Central Huron square, early 1900s
With school back in session, we thought it the perfect time to highlight the early history of USD 500.
The story of public education in Kansas is older than the city or the state itself. It goes back to 1819 when Methodist missionaries established a church and a school in the Wyandot Indian village of Upper Sandusky, Ohio.
Most of the Wyandots who came here in 1843 had been educated in that school. In 1844 they erected a log church, the “Church of the Wilderness,” at what is now about 22nd and Washington Boulevard in the Westheight addition. The same year they built a log one-room school on what was later to be Fourth Street between State and Nebraska Avenues.
This school (known as First or National School), built and taught by John McIntyre Armstrong, was the first free school in Kansas (then Indian Territory) and the first built solely for school purposes. The building housed the school from 1844 to 1852, when children went to private homes or the churches for instruction. When the Wyandot sold to white settlers in 1856, no school existed publicly until after the Civil War.
In 1867, the first school of District Number One, called Central Public School, Wyandotte County, was built in Huron Park, where the Main Library now stands. The City gave the Board permission to build on the land designated for seminary purposes by old Wyandotte Town Company. “Part bounded by Sixth Street, north and south by church lots, west to the boundary.” Sixty-five feet were added to the whole length of the first grant.
The probable date of occupation for the first Central School is 1868. Henry J. Alden was the first Principal of the nine-room brick building (two stories and a basement), steam heated, with seating capacity of 542, located on a twenty-foot hill on a 60 x 65-foot plot. The contractor was Isaac Shoemaker.
In 1868, not everyone was pleased with the new school. Its architectural plan offended some eyes. Perched on a high hill, the school had “all the beauty of a hennery,” declared one critic. It was too far from the center of town and difficult for children to reach, said others. At that time, a large ravine split Minnesota Avenue between Fifth and Sixth Streets. When the ravine was partly filled a year or two later, the contractors used the plentiful yellow clay of the district for fillings. In rainy weather, the mud made the street almost impassable, and children arrived in the morning, shoes lost in the mire and clothing bedraggled. Vincent J. Lane (early Wyandotte newspaper publisher and founder of the Wyandotte County Historical Society and Museum) told of having to carry a young daughter on his back to school during the rainy season. The city council finally ordered the street commissioner to lay two planks lengthwise for a sidewalk on the north side of Minnesota. As the planks were just one foot wide and nailed one foot apart on a two-by-four studding, only a skilled walker could cover the distance safely. At times when the clay was soaked after a hard rain, the planks would slide. Then the youngsters might roll down the muddy bank and land in an unfilled portion of the ravine twenty or thirty feet below.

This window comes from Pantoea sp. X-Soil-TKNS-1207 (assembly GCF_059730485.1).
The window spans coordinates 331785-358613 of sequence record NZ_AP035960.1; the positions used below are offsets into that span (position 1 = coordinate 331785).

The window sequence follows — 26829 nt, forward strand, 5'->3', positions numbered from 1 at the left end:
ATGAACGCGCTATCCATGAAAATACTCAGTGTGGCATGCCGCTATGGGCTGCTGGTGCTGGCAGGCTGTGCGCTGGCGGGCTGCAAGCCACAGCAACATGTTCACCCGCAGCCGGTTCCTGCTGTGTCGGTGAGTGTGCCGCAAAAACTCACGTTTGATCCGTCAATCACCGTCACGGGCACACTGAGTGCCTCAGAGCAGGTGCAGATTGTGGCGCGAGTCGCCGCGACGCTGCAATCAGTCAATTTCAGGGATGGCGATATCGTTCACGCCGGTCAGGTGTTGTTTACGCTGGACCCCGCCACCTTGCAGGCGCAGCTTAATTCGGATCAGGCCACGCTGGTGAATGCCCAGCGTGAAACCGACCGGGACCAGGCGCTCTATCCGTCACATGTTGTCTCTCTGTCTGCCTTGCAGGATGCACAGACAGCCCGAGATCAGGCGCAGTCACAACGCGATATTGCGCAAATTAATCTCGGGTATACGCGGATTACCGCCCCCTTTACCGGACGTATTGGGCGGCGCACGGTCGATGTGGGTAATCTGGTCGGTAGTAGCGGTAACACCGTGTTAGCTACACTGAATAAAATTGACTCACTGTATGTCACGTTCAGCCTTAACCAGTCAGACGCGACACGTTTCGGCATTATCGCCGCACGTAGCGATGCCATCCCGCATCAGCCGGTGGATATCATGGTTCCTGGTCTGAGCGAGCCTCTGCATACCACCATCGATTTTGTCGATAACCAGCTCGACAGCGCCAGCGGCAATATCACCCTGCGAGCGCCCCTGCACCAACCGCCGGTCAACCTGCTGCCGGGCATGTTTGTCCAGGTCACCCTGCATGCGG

The current Kansas City, Kansas school district came into existence in 1886 as the result of the Consolidation Act of 1886, wherein the cities of Wyandott, Kansas City, and Armourdale (including Riverview and Armstrong) were united, forming a city of the first-class known as Kansas City, Kansas, which contained 10 square miles. The original school district was comprised of separate schools from the consolidated cities (consisting of 9 schools with an enrollment of 3,643 and 56 teachers) and organized under the leadership of John W. Ferguson, Superintendent. For the year 1886-87, the cost per pupil was $11.40, and the maximum yearly salary paid for teachers was $720. The entire budget for the school year was $41,533
By the mid-1890s, the old Central School was seriously outmoded, and the Board of Education began to consider plans for a new high school building on the same site. The city went into court and asked for an injunction restraining the Board of Education from erecting its proposed building, alleging that the ground known as “Huron Place” had been dedicated by the town company for park purposes only and that the Board of Education had no rights there. The District Court granted the injunction. The immediate effect of this was to change the location of the new high school to the northwest corner of 9th and Minnesota, while a new Central Elementary School was built on the site of the present Wyandotte County Courthouse. Central School was razed in 1902 to make room for the Carnegie Library.
–From the History of Our Public Schools in Wyandotte County, Kansas, 1844-2012 at kckps.org
Stay tuned for the next local history post on the history of Kansas City, Kansas and Wyandotte High Schools!